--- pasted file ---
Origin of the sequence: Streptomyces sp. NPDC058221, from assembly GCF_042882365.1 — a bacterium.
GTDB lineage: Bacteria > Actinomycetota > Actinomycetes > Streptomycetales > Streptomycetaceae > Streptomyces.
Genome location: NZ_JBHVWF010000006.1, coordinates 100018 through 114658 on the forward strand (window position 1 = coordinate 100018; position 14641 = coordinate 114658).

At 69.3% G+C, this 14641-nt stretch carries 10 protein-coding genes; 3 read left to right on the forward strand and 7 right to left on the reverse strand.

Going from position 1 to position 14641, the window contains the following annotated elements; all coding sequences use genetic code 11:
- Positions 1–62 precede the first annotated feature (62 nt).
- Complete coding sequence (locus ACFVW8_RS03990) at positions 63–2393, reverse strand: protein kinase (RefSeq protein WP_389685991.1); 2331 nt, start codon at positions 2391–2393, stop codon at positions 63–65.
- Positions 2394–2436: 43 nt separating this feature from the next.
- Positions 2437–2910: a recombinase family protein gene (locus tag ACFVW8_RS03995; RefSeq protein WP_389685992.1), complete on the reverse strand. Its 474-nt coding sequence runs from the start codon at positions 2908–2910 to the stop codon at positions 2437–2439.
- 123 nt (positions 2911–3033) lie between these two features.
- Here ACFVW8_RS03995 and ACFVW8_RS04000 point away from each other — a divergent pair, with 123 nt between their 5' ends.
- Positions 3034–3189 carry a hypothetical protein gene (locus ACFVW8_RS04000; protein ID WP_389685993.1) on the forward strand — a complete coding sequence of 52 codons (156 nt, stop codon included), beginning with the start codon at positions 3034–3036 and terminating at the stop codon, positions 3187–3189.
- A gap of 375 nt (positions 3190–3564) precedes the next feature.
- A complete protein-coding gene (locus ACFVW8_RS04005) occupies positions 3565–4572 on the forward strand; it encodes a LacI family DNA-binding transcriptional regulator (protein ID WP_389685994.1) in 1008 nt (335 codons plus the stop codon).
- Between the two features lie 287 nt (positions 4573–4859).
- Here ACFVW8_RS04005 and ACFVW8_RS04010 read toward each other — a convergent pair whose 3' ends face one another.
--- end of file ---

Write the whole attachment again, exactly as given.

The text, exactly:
Origin of the sequence: Streptomyces sp. NPDC058221, from assembly GCF_042882365.1 — a bacterium.
GTDB lineage: Bacteria > Actinomycetota > Actinomycetes > Streptomycetales > Streptomycetaceae > Streptomyces.
Genome location: NZ_JBHVWF010000006.1, coordinates 100018 through 114658 on the forward strand (window position 1 = coordinate 100018; position 14641 = coordinate 114658).

At 69.3% G+C, this 14641-nt stretch carries 10 protein-coding genes; 3 read left to right on the forward strand and 7 right to left on the reverse strand.

Going from position 1 to position 14641, the window contains the following annotated elements; all coding sequences use genetic code 11:
- Positions 1–62 precede the first annotated feature (62 nt).
- Complete coding sequence (locus ACFVW8_RS03990) at positions 63–2393, reverse strand: protein kinase (RefSeq protein WP_389685991.1); 2331 nt, start codon at positions 2391–2393, stop codon at positions 63–65.
- Positions 2394–2436: 43 nt separating this feature from the next.
- Positions 2437–2910: a recombinase family protein gene (locus tag ACFVW8_RS03995; RefSeq protein WP_389685992.1), complete on the reverse strand. Its 474-nt coding sequence runs from the start codon at positions 2908–2910 to the stop codon at positions 2437–2439.
- 123 nt (positions 2911–3033) lie between these two features.
- Here ACFVW8_RS03995 and ACFVW8_RS04000 point away from each other — a divergent pair, with 123 nt between their 5' ends.
- Positions 3034–3189 carry a hypothetical protein gene (locus ACFVW8_RS04000; protein ID WP_389685993.1) on the forward strand — a complete coding sequence of 52 codons (156 nt, stop codon included), beginning with the start codon at positions 3034–3036 and terminating at the stop codon, positions 3187–3189.
- A gap of 375 nt (positions 3190–3564) precedes the next feature.
- A complete protein-coding gene (locus ACFVW8_RS04005) occupies positions 3565–4572 on the forward strand; it encodes a LacI family DNA-binding transcriptional regulator (protein ID WP_389685994.1) in 1008 nt (335 codons plus the stop codon).
- Between the two features lie 287 nt (positions 4573–4859).
- Here ACFVW8_RS04005 and ACFVW8_RS04010 read toward each other — a convergent pair whose 3' ends face one another.